Tears and hugs for Russians called up to fight in Ukraine

ZAPORIZHZHIA, Ukraine (AP) — Russia is escalating its military and political campaign to take over Ukrainian territory. Russian army reservists were rounded up to fight while pro-Moscow authorities prepared for voter referendums starting Friday that could lead to the annexation of four Russian-held regions of Ukraine. A day after President Vladimir Putin ordered a partial mobilization to bolster his troops in Ukraine, dramatic scenes of tearful families bidding farewell to men departing from military mobilization centers in Russia appeared Thursday on social media. Germany’s interior minister offered concrete support to potential deserters. She said that anyone who “courageously opposes Putin’s regime and therefore puts himself in the greatest danger” can apply for asylum.

Officials: Navy bribery case fugitive tried to get to Russia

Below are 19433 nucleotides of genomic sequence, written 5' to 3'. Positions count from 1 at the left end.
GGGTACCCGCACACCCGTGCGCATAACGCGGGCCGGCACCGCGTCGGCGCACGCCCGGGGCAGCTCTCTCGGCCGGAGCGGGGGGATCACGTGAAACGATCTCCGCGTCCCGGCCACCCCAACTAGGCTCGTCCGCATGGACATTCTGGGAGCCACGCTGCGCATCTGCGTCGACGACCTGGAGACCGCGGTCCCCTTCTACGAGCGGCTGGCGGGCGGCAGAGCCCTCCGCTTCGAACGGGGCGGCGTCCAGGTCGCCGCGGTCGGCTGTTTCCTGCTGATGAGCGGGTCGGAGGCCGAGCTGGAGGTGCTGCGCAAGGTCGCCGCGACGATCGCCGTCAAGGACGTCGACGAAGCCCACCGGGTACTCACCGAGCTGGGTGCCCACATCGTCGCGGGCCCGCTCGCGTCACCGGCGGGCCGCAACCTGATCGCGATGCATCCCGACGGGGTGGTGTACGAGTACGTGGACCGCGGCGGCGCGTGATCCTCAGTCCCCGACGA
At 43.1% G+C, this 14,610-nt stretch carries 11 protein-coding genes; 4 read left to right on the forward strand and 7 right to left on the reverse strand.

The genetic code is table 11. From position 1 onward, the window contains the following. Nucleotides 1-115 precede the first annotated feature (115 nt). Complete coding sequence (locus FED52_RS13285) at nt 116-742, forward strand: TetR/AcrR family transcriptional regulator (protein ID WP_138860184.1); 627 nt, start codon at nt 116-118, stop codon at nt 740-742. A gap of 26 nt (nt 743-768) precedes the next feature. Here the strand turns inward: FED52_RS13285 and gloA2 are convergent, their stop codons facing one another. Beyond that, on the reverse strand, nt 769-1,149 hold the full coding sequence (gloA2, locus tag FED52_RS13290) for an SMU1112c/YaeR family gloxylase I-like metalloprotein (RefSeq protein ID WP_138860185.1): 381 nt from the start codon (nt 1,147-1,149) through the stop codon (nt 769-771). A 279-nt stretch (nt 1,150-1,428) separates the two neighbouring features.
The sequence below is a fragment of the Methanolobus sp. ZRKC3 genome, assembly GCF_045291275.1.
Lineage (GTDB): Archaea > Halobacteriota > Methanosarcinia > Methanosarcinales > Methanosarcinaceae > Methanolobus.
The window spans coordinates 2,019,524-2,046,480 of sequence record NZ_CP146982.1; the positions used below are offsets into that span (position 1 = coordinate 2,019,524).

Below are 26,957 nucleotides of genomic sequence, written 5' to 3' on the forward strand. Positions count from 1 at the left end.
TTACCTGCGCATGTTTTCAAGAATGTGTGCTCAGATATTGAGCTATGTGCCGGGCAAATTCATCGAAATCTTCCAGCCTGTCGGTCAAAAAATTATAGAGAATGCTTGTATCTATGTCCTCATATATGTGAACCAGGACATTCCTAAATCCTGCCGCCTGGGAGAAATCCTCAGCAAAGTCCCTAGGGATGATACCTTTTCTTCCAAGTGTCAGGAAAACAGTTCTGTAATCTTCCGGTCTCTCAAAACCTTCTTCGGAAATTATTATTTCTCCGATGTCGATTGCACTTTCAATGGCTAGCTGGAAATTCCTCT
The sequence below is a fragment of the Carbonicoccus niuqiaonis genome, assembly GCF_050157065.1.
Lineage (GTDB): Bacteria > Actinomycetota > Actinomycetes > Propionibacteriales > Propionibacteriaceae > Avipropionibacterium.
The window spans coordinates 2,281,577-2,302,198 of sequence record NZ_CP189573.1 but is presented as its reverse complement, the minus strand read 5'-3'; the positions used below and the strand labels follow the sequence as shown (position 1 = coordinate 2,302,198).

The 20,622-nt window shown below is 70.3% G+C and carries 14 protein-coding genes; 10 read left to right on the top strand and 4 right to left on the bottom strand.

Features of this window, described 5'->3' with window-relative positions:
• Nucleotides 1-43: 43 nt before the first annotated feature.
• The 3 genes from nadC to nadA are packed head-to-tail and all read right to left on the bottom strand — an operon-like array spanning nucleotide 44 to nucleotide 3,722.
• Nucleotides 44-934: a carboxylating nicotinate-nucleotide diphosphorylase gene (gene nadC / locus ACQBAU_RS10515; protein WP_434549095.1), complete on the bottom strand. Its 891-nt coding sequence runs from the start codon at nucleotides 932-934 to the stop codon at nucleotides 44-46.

SAN DIEGO (AP) — Officials say a fugitive Malaysian defense contractor nicknamed “Fat Leonard” at the center of a Navy bribery scandal was trying to head to Russia before Venezuelan authorities captured him. Interpol Venezuela Director General Carlos Garate Rondon said in an Instagram post Wednesday that Leonard Glenn Francis would be handed over to Venezuelan officials to start extradition proceedings. U.S. officials say Francis was under home arrest in San Diego when he cut off his GPS ankle bracelet and escaped on Sept. 4, prompting an international manhunt. Francis was awaiting sentencing after pleading guilty in 2015 to bribing Navy officers to help his ship servicing company, then overcharging the military at least $35 million.